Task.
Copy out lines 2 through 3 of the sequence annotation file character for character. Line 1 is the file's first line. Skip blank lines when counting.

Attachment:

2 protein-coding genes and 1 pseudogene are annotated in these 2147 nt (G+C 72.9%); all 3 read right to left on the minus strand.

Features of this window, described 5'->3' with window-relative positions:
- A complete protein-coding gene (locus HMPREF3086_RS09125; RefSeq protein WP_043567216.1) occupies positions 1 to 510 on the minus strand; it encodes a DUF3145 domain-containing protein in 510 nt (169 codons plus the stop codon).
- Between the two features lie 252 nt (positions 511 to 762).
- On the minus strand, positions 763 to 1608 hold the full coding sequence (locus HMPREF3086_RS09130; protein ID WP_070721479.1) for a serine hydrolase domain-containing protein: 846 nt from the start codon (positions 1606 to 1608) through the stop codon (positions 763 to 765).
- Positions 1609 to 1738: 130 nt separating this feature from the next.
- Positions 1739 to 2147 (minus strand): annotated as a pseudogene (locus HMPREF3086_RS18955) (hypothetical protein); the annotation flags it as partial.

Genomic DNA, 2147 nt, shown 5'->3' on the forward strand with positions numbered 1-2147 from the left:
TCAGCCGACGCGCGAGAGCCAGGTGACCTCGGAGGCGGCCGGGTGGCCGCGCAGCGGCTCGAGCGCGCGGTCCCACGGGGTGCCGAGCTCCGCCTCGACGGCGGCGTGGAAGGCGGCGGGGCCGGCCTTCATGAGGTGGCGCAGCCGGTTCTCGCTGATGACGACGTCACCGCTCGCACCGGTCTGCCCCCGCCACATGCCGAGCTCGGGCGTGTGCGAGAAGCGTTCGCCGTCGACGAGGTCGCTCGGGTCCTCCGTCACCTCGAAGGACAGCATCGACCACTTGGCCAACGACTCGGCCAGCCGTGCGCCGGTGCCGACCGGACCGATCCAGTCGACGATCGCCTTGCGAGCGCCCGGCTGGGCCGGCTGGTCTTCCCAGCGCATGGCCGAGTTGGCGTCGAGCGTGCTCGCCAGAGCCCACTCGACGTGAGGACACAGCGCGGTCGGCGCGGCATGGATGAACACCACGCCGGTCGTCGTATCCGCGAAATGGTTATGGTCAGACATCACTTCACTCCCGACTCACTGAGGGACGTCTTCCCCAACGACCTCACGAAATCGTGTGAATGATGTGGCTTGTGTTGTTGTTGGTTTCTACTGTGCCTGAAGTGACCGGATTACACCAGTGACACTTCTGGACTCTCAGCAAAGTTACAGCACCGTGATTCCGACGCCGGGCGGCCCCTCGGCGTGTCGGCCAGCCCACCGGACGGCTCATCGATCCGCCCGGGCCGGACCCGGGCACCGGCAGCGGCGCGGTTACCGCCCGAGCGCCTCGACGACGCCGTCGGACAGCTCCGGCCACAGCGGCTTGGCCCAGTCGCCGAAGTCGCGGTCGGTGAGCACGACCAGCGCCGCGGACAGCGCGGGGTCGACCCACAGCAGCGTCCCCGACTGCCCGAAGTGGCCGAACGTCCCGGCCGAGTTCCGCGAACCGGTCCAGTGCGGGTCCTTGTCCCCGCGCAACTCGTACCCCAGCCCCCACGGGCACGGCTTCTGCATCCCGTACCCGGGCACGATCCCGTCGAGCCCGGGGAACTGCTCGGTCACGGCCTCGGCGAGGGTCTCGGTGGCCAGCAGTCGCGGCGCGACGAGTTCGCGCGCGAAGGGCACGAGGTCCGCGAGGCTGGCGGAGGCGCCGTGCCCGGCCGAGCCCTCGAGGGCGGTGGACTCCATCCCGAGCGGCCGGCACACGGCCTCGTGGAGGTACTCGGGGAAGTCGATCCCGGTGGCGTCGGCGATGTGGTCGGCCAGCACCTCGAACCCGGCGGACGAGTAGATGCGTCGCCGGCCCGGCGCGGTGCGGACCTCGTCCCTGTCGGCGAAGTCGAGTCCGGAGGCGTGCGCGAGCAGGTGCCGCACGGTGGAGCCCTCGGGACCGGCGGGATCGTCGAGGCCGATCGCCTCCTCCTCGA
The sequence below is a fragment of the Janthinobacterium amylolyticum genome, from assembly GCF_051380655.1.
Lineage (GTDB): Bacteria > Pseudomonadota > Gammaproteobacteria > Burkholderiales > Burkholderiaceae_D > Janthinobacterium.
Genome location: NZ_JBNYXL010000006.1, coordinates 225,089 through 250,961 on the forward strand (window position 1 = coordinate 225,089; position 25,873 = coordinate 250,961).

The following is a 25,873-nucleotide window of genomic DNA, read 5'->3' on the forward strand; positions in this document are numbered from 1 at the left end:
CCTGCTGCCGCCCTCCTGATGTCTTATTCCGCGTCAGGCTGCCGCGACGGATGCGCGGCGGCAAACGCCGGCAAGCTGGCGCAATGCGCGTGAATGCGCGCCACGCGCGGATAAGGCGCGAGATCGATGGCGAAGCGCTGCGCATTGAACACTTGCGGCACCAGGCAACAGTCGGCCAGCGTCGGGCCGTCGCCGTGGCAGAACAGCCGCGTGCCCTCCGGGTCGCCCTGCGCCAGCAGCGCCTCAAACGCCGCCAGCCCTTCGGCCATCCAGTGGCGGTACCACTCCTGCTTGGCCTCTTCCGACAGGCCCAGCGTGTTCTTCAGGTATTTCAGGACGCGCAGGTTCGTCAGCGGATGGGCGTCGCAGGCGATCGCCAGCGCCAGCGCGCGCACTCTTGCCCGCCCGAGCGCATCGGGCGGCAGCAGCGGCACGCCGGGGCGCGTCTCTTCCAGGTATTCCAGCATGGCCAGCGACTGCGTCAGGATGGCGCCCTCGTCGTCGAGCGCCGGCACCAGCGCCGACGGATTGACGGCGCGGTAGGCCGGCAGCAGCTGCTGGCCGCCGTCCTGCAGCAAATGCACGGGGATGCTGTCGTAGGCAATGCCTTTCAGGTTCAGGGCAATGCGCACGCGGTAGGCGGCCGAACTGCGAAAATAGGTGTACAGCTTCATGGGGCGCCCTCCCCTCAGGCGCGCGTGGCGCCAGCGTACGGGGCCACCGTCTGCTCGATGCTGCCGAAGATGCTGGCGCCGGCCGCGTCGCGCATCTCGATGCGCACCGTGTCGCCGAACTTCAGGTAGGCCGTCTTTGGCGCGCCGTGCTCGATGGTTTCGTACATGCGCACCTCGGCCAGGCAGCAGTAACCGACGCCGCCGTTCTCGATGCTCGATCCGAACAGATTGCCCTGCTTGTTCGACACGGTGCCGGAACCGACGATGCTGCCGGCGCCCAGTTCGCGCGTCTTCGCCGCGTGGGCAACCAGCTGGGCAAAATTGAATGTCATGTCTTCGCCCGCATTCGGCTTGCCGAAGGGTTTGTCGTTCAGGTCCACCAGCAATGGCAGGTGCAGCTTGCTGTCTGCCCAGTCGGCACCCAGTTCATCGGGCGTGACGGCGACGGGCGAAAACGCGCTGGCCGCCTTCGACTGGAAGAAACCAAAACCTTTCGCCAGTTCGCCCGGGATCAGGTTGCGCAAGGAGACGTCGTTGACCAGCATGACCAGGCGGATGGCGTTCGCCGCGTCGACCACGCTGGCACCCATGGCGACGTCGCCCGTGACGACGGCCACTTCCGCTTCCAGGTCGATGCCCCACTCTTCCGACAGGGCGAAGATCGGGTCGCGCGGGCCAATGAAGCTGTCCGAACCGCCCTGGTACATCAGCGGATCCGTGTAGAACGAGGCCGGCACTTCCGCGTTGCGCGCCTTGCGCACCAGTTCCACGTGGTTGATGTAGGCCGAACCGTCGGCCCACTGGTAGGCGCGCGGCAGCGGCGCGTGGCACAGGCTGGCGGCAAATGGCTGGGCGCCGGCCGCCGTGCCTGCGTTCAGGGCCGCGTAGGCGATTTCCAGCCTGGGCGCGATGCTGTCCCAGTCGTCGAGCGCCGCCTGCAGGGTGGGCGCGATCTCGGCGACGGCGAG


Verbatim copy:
Features of this window, described 5'->3' with window-relative positions:
- A complete protein-coding gene (locus HMPREF3086_RS09125; RefSeq protein WP_043567216.1) occupies positions 1 to 510 on the minus strand; it encodes a DUF3145 domain-containing protein in 510 nt (169 codons plus the stop codon).